That is me and Jorge, a flight attendant with United Airlines, and the photo was taken by fellow flight attendant Gina, next to the Brachiosaurus in Terminal 1 at O’Hare, following a flight back from Puerto Rico last week. I was on my way back from a conference regarding the influence of culture on delivery of Customer Service, so at first glance, when I saw Jorge, who is Hispanic and Gina, who is African American, working so well together, I thought “isn’t that a wonderful glimpse into effective intercultural communications in the workplace.”
But as their contagious humor, warmth and positive energy filled the plane, I realized my analysis was too two-dimensional. Dimensions of culture reach far beyond gender, ethnic or racial identity, or other ‘physical markers.’ Sometimes it’s the culture of ideas, or in this case, people who are just plain happy (as opposed to people who are generally sour).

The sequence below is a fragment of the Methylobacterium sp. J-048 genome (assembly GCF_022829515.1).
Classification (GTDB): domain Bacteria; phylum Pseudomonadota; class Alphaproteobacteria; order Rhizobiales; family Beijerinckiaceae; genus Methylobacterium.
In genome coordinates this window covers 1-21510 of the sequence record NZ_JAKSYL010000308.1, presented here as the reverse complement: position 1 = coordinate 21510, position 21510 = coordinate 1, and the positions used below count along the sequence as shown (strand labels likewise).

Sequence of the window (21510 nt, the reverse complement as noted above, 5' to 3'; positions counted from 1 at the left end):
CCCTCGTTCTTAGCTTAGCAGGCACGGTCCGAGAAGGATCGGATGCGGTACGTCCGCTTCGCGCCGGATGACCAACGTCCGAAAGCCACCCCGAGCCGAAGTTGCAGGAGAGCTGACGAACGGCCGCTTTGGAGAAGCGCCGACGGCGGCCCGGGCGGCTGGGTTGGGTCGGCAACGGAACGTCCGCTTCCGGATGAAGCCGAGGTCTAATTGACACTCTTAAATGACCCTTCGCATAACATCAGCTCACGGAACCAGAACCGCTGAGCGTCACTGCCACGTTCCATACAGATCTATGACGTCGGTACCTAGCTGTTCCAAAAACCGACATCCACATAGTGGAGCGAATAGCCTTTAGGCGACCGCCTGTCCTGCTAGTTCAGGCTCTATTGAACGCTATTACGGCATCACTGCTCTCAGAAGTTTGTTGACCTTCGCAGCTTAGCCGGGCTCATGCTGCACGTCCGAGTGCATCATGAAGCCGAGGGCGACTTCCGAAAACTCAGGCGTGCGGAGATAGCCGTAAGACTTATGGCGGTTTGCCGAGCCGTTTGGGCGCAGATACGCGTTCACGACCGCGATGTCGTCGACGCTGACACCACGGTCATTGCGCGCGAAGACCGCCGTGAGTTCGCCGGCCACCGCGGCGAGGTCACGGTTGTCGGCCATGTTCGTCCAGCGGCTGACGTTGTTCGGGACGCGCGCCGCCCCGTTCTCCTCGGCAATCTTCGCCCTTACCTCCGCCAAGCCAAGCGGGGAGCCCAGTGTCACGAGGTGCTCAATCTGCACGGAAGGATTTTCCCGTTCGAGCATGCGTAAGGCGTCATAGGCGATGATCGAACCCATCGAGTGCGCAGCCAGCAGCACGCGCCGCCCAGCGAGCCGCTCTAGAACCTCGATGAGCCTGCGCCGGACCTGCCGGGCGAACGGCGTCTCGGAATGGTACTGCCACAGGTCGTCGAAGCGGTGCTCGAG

Those in the world of Improv, a la The Second City, operate from the notion of “Yes, and” as opposed to “No, because.” That was the common culture that bound Jorge and Gina together. “Yes I can help you.” “Yes I am here to make your flight safe and pleasant,” “Yes I’ll take this photo for you even though we are off the plane and I don’t have to be nice to you anymore…” as opposed to “Why does your need for more water concern me?”
Try it one day. No matter what someone says to you, respond with “Yes, and…” How does the conversation go? If you look at your colleagues, friends and family, can you divide them by “yes, and…” and “no, because…?” How does your openness to listening and agreeing with people open you to new possibilities?